Channeling 'Phoenix Suns,' Duke out-shoots Wake Forest, 101-91 | Sports
Sports
INDY Week's sports blog

Archives | RSS | Follow on | Add on  

Monday, February 23, 2009

Channeling 'Phoenix Suns,' Duke out-shoots Wake Forest, 101-91

Posted by on Mon, Feb 23, 2009 at 2:00 AM

CAMERON INDOOR STADIUM/DURHAM - As Gerald Henderson and Jon Scheyer left the court in the final minute of No. 9 Duke's demonstrative victory over No. 8 Wake Forest, they received bear hugs from their coaches for having the offensive games of their careers. The two juniors combined for 65 points (Henderson had a career-high 35, Scheyer a career-high 30), propelling Duke past Wake Forest in an unusually high-scoring shootout at Cameron Indoor.

Wake, who shot 60 percent from the field, battled back from a 22-point deficit in a turnover-ridden first half, and were within two points when Scheyer leaned in and executed a pitch-perfect Reggie Miller flop behind the three point line, resulting in three free throws, and a Duke lead that Wake could never overcome.

It was a "huge play," Coach Mike Krzyzewski said after the game, which he called the team's biggest at Cameron in three years.

"We just could not stop them, but they couldn't stop us either," he said. "It was just one of those old-fashioned ACC games."

Wake Forest Coach Dino Gaudio thought it was more NBA than ACC: "Looked like the Phoenix Suns," he said as he left the press room.

Though Duke was dominant in the first half, much of their offense resulted from forced turnovers--16 in that half alone. (In one astonishing stretch, freshman guard Elliot Williams--starting for a second night in a row--stole the ball three times in 40 seconds.) When Wake gained control of the ball, and their inside shots started dropping, in the second half, it seemed like a mere a matter of time before they caught up with Duke, who was limited to perimeter play in their half-court offense.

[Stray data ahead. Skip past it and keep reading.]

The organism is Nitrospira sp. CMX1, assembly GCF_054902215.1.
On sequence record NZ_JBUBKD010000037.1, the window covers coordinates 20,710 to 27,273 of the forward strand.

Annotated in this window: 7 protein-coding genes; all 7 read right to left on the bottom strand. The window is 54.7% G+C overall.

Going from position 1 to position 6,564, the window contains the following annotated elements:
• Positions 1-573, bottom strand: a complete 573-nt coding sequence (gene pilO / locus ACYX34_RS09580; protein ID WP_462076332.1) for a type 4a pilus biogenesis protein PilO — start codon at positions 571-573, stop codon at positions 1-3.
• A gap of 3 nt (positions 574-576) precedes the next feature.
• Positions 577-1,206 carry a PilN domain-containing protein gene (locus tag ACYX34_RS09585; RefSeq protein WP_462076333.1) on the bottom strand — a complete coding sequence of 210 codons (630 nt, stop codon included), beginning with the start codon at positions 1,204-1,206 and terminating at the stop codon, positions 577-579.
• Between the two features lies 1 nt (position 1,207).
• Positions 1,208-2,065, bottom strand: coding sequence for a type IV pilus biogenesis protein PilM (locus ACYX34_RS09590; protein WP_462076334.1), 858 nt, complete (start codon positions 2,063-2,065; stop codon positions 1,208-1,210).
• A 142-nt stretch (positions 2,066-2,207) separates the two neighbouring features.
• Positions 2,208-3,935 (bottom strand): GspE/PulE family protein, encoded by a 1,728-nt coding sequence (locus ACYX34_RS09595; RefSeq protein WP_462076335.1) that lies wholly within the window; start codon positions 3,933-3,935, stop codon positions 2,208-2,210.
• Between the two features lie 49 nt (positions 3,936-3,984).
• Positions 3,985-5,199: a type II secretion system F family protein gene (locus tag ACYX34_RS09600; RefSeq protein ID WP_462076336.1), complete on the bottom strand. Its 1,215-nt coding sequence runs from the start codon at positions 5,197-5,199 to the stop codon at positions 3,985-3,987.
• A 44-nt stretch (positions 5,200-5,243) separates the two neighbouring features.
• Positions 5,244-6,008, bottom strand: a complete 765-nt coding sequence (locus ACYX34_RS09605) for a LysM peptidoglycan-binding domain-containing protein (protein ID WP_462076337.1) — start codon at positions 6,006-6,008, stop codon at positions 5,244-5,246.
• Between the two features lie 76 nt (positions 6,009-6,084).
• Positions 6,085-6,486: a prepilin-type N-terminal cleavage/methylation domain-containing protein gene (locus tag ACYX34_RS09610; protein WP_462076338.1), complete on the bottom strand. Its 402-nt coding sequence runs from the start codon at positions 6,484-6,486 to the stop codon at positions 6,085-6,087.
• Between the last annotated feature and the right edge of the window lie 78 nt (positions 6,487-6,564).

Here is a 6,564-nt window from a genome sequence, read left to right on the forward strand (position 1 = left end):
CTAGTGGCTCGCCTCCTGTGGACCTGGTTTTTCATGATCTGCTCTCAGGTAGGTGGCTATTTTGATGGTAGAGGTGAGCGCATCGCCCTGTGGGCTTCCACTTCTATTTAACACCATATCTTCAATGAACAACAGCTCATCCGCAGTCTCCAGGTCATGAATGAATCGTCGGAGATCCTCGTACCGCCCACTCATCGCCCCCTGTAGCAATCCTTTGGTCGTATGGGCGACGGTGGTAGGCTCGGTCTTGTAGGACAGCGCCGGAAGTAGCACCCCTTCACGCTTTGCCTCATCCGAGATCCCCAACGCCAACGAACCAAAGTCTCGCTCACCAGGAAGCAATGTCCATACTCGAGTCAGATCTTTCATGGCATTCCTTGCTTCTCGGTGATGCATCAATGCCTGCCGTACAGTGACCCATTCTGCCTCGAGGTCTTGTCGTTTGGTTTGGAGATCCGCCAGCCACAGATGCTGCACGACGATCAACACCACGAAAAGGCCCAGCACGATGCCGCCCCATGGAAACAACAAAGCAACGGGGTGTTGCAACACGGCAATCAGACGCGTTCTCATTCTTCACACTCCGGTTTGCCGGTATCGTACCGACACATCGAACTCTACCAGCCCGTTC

Yet, even though the Blue Devils played with no clear point guard--Scheyer brought the ball up, but called no plays--Scheyer and Henderson were able to create shots for themselves, and Duke shot 54 percent from the field, an unusually high figure for the jump-shooting team. Duke also did an excellent job of hanging onto the ball, and finished with 6 turnovers to Wake's 20. (Read Triangle Offense contributor Ryan Campbell's "Four Factor" preview of the game, which explains why Wake Forest needed the exact opposite to happen.)